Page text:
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The loss of the Thirteen Colonies in North America had prompted England to send 11 ships under Captain Arthur Phillip to Australia, to establish a penal colony. It arrived in Botany Bay between 18 and 20 January 1788, that location having been explored and claimed by James Cook for England in 1770, but it was unsuitable for a settlement. On 21 January, Phillip and a few officers travelled to Port Jackson, 12 kilometres (7.5 mi) to the north, to see if it would be a better location for a settlement. They stayed there until 23 January; Phillip named the site of their landing Sydney Cove, after the Home Secretary, Thomas Townshend, 1st Viscount Sydney. They also made contact with the local Aboriginal people.They returned to Botany Bay on the evening of 23 January, when Phillip gave orders to move the fleet to Sydney Cove the next morning, 24 January. A huge gale prevented the proposed move. 

On 25 January the gale was still blowing; the fleet tried to leave Botany Bay, but only HMS Supply made it out, carrying Arthur Phillip, Philip Gidley King, some marines and about 40 convicts; they anchored in Sydney Cove in the afternoon. On 26 January, early in the morning, Phillip along with a few dozen marines, officers and oarsmen, rowed ashore and took possession of the land in the name of King George III. The remainder of the ship's company and the convicts watched from on board Supply. Despite mishaps including collisions, all the remaining ships finally managed to clear Botany Bay and sail to Sydney Cove on 26 January. The last ship anchored there at about 3 pm.

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The formal establishment of the Colony of New South Wales did not occur on 26 January as is commonly assumed. It did not occur until 7 February 1788, when the formal proclamation of the colony and of Arthur Phillip's governorship were read out. The vesting of all land in the reigning monarch King George III also dates from 7 February 1788.

Captain Arthur Phillip

King George 111
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The First Fleet consisted of two naval escorts, three supply ships and six transport ships. The First Fleet carried more than 1300 people made up of 569 male convicts, 191 female convicts, marines and their wives and children and government officials.

HMS Sirius, the flagship of the First Fleet. It was wrecked on a reef at Norfolk Island in 1790.
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As the convicts who had settled the 'new colony' were not proficient in farming and the government food stocks began to run low, the British Home Secretary, Evan Nepean, decided as well as food the colony needed women and children, to prosper. Female criminals, prostitutes, destitutes were gathered from London and surrounds and were shipped off on the Lady Juliana to help stabilise the new colony. 

Lady Juliana

The Lady Juliana began its ten month journey, to Australia, in July 1789. During the course of the journey the women cohabited with crew members and entertained men at every port of call. The ship became known as "The Floating Brothel" and was not received with 'open arms' when it arrived in Sydney Cove. However three weeks later, when the four supply ships arrived, Sydney Cove took a turn for the better. Many of these women were in a good financial position when they arrived in Sydney, in June 1790.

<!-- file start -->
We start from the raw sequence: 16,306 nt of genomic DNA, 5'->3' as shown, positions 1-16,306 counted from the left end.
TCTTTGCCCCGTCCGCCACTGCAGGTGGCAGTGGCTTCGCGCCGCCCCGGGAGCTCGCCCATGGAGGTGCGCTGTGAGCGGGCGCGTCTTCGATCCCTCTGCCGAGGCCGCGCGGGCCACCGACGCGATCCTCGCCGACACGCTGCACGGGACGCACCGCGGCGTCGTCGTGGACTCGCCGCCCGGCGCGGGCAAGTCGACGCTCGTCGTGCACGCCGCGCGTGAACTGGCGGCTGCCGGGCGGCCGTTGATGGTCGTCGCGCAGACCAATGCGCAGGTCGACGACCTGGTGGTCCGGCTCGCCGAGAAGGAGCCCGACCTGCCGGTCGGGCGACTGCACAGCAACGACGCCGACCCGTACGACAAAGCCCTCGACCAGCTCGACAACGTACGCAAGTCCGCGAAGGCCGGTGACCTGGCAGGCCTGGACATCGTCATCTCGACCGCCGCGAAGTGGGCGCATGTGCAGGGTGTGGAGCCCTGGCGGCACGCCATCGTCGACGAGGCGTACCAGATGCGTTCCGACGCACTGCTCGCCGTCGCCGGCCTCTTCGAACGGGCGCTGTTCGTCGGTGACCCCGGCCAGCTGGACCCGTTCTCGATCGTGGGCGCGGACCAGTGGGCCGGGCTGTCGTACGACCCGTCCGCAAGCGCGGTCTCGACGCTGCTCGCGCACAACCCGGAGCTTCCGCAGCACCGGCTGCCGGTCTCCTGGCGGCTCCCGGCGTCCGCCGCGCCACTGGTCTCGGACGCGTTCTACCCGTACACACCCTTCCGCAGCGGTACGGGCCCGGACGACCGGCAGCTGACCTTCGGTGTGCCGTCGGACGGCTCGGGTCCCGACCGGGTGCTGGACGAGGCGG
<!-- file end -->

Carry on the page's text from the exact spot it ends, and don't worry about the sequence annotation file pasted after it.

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A Sydney sculpture known as "The Bonds of Friendship" commemorates the First Fleet.


It is a companion piece to one erected at Portsmouth Harbour, England.



The Bonds of Friendship sculpture was originally erected outside Customs House, Circular Quay but now resides in the Jesse Street Gardens, just near Macquarie Place, Sydney.


Symbolically, the chain extends from Portsmouth to Sydney over the route travelled by the First Fleet. The last two links of the chain form the memorial and cement the bonds of friendship between Britain and Australia represented by Portsmouth and Sydney. The surfaces of the sculptures are also rich in symbolism; the Portsmouth one has a dull painted surface to denote the ‘old country’ and the links of the chain in Sydney are highly polished brass to represent the ‘new country’.
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Speaking of the bonds of friendship, some Australians, particularly Indigenous Australians, regard Australia Day as a symbol of the adverse impacts of British settlement on Australia's Indigenous peoples. 

The celebrations in 1938 were accompanied by an Aboriginal Day of Mourning. 

A large gathering of Aboriginal people in Sydney in 1988 led an "Invasion Day" commemoration marking the loss of Indigenous culture and some Indigenous figures and others continue to label Australia Day as "Invasion Day", with protests occurring almost every year, sometimes at Australia Day events.

Some indigenous organisations have suggested that the day be referred to as Survival Day, rather than Invasion Day, to acknowledge the survival of indigenous culture.

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In 2014 retailers Aldi and Big W sparked controversy when they advertised Australia Day t-shirts bearing the slogan "Australia: Established 1788". After an outcry that the t-shirts were racist and offensive, the companies withdrew them from sale.

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The cottage in Melbourne of the parents of Captain Cook regularly gets targeted for protest graffiti about Australia Day.


The cottage was purchased in England and transported to Melbourne, where it was rebuilt brick by brick. 


Although it is not known whether Cook lived in the cottage, he certainly visited his parents there.

When Cook explored Botany Bay in 1770, his party shot an indigenous male for throwing stones at them, thereby setting the tenor of relations for the next 247 years.